Forrest Carle, another LGBTQ CHHS student, agreed.

“Cape isn’t addressing any of the issues that have been brought up,” Carle said.

Many of the adults at the meeting expressed the need for continuous action to pressure the district to follow through with their bullying and harassment policies.

Morse offered his organization’s assistance.

“If we at the ACLU knew about a specific incident right after it happened, or lots of specific incidents, we could do something about it,” he said. “I got one phone call years ago from a parent at Cape and nothing much happened, but if we got complaints from a dozen students or students’ parents we’d have a greater ability to get Cape to make changes.”

Morse urged any Delaware student that feels bullied, harassed or discriminated against to visit aclu-de.org and click the “Get Help” button.

School policies

The CHSD’s board policies are published on their website. The document spells out student punishments for up to four offenses of bullying, including detention, in-school suspension, out-of-school suspension for up to 10 days, expulsion and police contact. The punishment for each offense is up to the discretion of teachers and administrators.

Also according to CHSD policies, all district employees are prohibited from “persistent and/or obvious ridicule, public embarrassment or any unfair treatment of students.”

Though the specific actions to be taken when employees violate this policy are not listed, Titus, Cape’s public relations coordinator, said there is a range of actions, depending on the situation, that can be taken when a staff member is found to unfairly treat a student.

“It is not ignored, without a doubt,” Titus said.

CHSD Superintendent Bob Fulton also defended the district.

“The Cape Henlopen School District has a diverse student population which is the strength of our district and community. We support all students through various clubs, activities and programs, and we are proud of the inclusive culture found in each of our schools,” he said. “All allegations made by students are treated seriously and thoroughly investigated by our administrative team.”

However, due to the district’s legal obligations, neither Titus nor Fulton could comment on actions that may or may not have been taken against specific staff members Carpenito and others accuse of violating district policies.

The Delaware Code has its own policies on bullying that all Delaware schools must abide by. Regardless of whether an incident can be substantiated, all reported incidents of bullying must be reported to the Department of Education within five working days. However, due to privacy laws, only a lawsuit would allow information regarding specific complaints to be released.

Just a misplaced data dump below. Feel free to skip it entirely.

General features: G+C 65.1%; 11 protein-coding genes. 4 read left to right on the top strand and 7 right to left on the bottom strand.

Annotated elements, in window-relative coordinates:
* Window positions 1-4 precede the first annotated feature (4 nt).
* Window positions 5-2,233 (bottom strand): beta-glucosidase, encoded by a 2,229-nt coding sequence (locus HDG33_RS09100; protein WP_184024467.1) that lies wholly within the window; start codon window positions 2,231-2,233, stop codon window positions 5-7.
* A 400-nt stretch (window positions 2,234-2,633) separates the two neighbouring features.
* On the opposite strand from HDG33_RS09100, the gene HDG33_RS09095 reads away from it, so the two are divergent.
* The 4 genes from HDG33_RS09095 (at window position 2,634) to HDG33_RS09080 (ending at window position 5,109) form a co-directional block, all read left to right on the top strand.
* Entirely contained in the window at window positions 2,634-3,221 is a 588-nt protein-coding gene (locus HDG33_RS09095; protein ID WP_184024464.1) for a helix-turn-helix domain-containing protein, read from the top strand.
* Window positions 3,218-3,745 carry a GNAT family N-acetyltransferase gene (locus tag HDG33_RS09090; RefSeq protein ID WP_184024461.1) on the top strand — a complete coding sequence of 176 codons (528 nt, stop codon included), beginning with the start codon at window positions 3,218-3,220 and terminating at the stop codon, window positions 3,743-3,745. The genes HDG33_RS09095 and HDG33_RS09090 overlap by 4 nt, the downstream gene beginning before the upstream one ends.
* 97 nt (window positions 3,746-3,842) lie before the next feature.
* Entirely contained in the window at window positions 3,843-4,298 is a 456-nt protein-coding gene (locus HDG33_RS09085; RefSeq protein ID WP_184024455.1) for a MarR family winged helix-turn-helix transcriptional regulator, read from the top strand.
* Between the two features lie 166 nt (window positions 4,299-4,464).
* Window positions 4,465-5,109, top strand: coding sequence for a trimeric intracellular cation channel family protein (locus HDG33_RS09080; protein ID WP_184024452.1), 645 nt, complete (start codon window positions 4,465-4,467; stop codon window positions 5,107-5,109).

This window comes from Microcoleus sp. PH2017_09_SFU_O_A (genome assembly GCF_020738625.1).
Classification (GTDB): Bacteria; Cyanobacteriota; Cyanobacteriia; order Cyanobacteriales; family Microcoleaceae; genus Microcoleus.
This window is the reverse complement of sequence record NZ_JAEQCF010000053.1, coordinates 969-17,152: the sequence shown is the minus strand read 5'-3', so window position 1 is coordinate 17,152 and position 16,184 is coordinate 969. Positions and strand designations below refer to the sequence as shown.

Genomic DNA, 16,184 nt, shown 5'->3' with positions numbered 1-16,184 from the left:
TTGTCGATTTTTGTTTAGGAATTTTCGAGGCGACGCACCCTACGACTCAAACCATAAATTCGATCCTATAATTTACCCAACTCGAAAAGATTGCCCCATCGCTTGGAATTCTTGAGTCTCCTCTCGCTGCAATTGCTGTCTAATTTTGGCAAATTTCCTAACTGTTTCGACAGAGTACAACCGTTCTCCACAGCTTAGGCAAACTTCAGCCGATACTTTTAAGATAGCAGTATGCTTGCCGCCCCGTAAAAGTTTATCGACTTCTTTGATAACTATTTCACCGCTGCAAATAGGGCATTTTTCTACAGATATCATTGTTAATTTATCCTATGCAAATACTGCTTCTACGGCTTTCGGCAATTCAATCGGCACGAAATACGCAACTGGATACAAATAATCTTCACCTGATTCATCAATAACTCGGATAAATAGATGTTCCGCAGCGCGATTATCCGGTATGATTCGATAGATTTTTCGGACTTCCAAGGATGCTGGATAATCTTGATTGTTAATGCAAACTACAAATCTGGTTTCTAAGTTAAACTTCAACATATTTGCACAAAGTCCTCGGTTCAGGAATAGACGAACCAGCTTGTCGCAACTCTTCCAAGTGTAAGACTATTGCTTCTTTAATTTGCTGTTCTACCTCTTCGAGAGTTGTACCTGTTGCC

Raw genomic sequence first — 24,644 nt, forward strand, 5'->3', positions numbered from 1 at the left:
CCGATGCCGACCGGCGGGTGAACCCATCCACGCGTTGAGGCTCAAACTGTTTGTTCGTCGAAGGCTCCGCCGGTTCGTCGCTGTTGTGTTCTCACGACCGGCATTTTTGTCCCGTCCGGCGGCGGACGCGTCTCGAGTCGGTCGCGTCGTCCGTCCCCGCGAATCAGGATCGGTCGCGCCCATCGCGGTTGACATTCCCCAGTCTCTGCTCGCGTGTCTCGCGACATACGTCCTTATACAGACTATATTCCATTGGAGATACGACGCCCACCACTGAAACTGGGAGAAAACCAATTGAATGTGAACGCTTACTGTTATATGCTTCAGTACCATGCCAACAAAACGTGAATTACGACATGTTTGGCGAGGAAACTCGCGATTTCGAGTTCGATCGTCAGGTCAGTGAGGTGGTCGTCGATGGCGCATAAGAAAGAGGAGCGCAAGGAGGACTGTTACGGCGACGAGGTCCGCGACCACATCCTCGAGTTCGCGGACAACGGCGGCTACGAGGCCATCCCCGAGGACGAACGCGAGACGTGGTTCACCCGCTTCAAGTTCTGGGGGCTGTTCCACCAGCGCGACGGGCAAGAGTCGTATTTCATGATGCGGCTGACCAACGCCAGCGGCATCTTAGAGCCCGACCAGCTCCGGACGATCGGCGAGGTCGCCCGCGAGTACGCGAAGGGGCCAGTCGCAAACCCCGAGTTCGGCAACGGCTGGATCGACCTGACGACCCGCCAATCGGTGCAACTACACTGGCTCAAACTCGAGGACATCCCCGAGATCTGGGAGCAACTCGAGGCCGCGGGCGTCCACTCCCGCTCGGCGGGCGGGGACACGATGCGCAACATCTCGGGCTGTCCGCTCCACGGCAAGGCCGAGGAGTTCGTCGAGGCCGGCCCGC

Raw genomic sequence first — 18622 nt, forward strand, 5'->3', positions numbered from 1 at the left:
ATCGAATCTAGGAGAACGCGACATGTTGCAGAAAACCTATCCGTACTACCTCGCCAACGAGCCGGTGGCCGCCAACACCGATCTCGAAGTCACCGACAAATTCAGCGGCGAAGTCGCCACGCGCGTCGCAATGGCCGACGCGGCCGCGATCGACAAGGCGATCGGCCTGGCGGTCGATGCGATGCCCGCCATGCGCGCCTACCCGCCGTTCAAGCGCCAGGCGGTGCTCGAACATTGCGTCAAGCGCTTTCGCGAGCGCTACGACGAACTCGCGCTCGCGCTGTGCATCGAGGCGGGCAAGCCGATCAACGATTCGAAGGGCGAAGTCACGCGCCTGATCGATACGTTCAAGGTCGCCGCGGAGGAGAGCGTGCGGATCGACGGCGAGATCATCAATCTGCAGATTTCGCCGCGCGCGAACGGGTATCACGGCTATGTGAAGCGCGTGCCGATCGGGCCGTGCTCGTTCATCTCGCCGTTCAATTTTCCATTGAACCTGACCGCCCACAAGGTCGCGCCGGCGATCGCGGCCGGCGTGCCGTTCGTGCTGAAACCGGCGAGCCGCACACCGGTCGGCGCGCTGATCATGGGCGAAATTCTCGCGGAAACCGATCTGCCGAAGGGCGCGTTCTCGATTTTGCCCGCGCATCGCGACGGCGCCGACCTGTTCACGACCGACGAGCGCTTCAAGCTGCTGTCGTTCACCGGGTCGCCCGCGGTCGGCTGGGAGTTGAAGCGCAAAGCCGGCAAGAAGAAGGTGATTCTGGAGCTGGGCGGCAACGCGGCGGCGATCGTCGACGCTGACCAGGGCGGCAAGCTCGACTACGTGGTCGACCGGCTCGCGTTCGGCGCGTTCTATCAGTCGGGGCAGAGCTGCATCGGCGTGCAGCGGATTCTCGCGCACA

In addition, the DOE is required by law to prepare annual reports on substantiated incidences of bullying. The CHSD numbers have waxed and waned since 2011, when the reports were first compiled. In the 2015-2016 school year, the latest report available, 18 incidences of bullying were substantiated in the CHSD, as compared to 26 in 2014-2015 and 13 in 2013-2014.

Other districts

Other Delaware school districts have policies to address LGBTQ issues in the same way that Cape does. Some of those policies are more specific than others.

In the neighboring Indian River School District, students are subject to the same statewide bullying policies as at Cape. Staff ethics requirements include respecting “the basic dignities of all individuals.”

In the Caesar Rodney School District, staff conduct policies go a bit further, to include “refraining from any manner of speech or conduct that can be construed as derogatory, demeaning, offensive or harassing.” Along with the statewide anti-bullying policy, one of students’ responsibilities in the CRSD is to “accept every person as an individual human being and to promote group relations and understand.”

In the Appoquinimink School District, bullying policies call for at least one day of detention and a parent/guardian conference. Perhaps most importantly, employees are expressly forbidden from demeaning anyone based on their sexual orientation.

Dan Foskey, a longtime CAMP Rehoboth volunteer who identifies as LGBTQ, spoke at the meeting about policies. According to him, they have no value if they aren’t enforced.

“It’s lip service,” he said. “And it doesn’t mean a damn thing.”